The sentencing of a Deerfield man found guilty of murdering a Vernon Hills woman has been delayed again to consider his mental fitness.
A daylong court hearing is set for May 6 to determine if Daniel Baker, 24, can understand any potential prison sentence he faces. Sentencing has been delayed a couple of times now, most recently to give psychiatrists time to meet with Baker.
Psychiatrists have determined Baker suffers from attention deficit disorder, obsessive compulsive disorder, Tourettes syndrome and various forms of schizophrenic disorders.
He also suffers from delusions and hallucinations, wrote Peter Nierman of the University of Chicago Medical Center. Baker also tends to make grandiose statements that he believes, such as that he soon will be set free from jail despite the guilty verdict, Nierman added.
Lake County Judge Daniel Shanes found Baker guilty but mentally ill of murdering 50-year-old Marina Aksman in her Vernon Hills home on April 1, 2010.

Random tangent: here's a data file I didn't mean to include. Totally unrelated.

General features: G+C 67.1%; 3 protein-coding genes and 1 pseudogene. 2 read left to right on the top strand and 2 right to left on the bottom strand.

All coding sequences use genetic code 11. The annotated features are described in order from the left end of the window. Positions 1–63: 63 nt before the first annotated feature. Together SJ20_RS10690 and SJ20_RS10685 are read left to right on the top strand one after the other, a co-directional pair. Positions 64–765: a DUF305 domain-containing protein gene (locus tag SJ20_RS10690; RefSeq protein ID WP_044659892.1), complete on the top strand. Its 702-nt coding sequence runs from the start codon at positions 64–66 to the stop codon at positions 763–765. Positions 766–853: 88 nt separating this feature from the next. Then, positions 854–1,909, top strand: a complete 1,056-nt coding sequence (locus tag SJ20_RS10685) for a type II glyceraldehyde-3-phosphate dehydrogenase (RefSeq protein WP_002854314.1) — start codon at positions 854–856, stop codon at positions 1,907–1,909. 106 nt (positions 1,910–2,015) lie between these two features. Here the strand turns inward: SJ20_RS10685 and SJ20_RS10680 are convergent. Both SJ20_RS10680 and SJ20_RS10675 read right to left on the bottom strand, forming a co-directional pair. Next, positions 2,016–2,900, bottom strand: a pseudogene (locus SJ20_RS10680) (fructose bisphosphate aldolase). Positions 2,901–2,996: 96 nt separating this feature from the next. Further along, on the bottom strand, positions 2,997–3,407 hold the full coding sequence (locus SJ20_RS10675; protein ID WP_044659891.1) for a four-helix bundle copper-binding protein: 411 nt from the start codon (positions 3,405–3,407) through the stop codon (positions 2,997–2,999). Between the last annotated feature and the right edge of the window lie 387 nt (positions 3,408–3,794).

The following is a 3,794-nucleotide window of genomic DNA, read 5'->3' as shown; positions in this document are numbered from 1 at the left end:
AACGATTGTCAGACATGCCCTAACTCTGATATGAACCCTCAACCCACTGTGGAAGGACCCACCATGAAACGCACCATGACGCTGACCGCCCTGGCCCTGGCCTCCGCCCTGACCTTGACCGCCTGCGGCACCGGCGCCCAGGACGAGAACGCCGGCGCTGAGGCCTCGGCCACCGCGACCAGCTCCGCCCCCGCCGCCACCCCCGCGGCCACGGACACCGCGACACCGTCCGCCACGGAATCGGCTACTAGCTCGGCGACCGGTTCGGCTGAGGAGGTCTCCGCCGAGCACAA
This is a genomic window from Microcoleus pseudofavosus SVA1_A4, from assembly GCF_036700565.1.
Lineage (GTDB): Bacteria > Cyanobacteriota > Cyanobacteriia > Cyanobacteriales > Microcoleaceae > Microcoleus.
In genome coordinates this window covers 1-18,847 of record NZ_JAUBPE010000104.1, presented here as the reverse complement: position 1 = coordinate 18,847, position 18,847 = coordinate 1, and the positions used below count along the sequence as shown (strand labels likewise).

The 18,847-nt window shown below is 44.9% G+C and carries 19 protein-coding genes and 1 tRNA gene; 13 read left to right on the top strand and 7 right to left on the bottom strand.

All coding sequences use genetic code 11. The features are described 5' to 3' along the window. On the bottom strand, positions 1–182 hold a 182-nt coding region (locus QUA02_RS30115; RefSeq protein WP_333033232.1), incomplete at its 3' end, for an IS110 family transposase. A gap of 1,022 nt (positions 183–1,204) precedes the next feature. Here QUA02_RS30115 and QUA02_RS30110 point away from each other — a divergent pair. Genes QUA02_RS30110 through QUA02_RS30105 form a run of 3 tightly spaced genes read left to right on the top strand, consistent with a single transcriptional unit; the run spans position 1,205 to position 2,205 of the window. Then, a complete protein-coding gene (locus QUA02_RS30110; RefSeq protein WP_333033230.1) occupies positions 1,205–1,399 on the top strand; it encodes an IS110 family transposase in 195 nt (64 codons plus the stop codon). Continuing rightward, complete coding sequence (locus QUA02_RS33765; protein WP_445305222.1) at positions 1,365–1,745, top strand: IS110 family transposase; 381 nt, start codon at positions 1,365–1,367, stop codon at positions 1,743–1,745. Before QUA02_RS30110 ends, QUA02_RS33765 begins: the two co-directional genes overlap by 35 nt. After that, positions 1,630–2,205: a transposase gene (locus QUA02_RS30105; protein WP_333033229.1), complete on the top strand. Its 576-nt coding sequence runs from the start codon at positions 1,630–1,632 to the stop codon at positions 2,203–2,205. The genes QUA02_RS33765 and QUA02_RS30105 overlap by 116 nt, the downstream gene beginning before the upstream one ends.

Evidence showed Baker became enraged when Aksman tried to end a relationship he was having with her daughter. He drove to her home in the middle of the night, broke in using a baseball bat, then bludgeoning Aksman to death before leaving with her daughter for four days. They were picked up in Montana.
After being found guilty in October 2012, Baker was due to be sentenced in front of Shanes six weeks ago. But defense attorney Ed Gensen requested Baker be re-examined by psychiatrists and another ruling on his fitness be held.
Gensen was not in court Monday due to a family issue. Baker was represented by Megan Tomlinson, another attorney from Gensen's Chicago law firm of Gensen and Gillespie.
Prior to Baker's October trial, experts testified he was unfit to understand the charges against him. Shanes rejected those defense petitions.
If Baker is deemed mentally fit in May, it is conceivable the sentencing would take place the same day. Shanes said that decision would be made the day of the fitness hearing to determine if both parties will be ready to proceed.